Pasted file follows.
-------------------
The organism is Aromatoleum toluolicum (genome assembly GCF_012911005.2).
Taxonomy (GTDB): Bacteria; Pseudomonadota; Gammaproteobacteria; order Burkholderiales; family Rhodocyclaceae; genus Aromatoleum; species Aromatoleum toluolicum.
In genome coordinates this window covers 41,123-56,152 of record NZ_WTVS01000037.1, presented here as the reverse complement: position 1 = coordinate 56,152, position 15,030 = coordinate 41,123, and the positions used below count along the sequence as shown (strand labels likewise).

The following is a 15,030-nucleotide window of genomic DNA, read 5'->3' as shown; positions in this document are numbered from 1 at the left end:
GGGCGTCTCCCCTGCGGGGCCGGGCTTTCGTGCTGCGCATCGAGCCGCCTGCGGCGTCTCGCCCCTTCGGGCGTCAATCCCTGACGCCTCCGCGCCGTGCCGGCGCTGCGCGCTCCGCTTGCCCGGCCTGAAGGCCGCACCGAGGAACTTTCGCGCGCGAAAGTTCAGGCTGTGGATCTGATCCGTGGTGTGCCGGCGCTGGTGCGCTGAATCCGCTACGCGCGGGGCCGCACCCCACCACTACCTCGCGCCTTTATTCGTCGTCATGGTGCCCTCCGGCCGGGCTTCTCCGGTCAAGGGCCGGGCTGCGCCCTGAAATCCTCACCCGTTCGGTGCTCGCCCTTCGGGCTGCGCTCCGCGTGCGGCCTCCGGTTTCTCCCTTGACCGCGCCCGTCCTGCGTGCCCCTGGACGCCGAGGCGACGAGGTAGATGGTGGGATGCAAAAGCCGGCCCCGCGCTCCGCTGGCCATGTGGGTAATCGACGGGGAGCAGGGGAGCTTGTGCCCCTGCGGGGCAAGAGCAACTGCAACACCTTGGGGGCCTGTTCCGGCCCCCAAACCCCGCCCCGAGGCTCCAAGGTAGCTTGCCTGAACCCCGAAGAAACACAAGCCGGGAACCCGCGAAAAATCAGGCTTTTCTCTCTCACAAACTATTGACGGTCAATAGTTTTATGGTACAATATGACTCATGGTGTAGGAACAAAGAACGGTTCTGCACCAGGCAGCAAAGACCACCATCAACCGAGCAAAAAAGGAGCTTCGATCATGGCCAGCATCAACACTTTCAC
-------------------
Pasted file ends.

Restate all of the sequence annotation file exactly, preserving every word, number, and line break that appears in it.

The organism is Aromatoleum toluolicum (genome assembly GCF_012911005.2).
Taxonomy (GTDB): Bacteria; Pseudomonadota; Gammaproteobacteria; order Burkholderiales; family Rhodocyclaceae; genus Aromatoleum; species Aromatoleum toluolicum.
In genome coordinates this window covers 41,123-56,152 of record NZ_WTVS01000037.1, presented here as the reverse complement: position 1 = coordinate 56,152, position 15,030 = coordinate 41,123, and the positions used below count along the sequence as shown (strand labels likewise).

The following is a 15,030-nucleotide window of genomic DNA, read 5'->3' as shown; positions in this document are numbered from 1 at the left end:
GGGCGTCTCCCCTGCGGGGCCGGGCTTTCGTGCTGCGCATCGAGCCGCCTGCGGCGTCTCGCCCCTTCGGGCGTCAATCCCTGACGCCTCCGCGCCGTGCCGGCGCTGCGCGCTCCGCTTGCCCGGCCTGAAGGCCGCACCGAGGAACTTTCGCGCGCGAAAGTTCAGGCTGTGGATCTGATCCGTGGTGTGCCGGCGCTGGTGCGCTGAATCCGCTACGCGCGGGGCCGCACCCCACCACTACCTCGCGCCTTTATTCGTCGTCATGGTGCCCTCCGGCCGGGCTTCTCCGGTCAAGGGCCGGGCTGCGCCCTGAAATCCTCACCCGTTCGGTGCTCGCCCTTCGGGCTGCGCTCCGCGTGCGGCCTCCGGTTTCTCCCTTGACCGCGCCCGTCCTGCGTGCCCCTGGACGCCGAGGCGACGAGGTAGATGGTGGGATGCAAAAGCCGGCCCCGCGCTCCGCTGGCCATGTGGGTAATCGACGGGGAGCAGGGGAGCTTGTGCCCCTGCGGGGCAAGAGCAACTGCAACACCTTGGGGGCCTGTTCCGGCCCCCAAACCCCGCCCCGAGGCTCCAAGGTAGCTTGCCTGAACCCCGAAGAAACACAAGCCGGGAACCCGCGAAAAATCAGGCTTTTCTCTCTCACAAACTATTGACGGTCAATAGTTTTATGGTACAATATGACTCATGGTGTAGGAACAAAGAACGGTTCTGCACCAGGCAGCAAAGACCACCATCAACCGAGCAAAAAAGGAGCTTCGATCATGGCCAGCATCAACACTTTCAC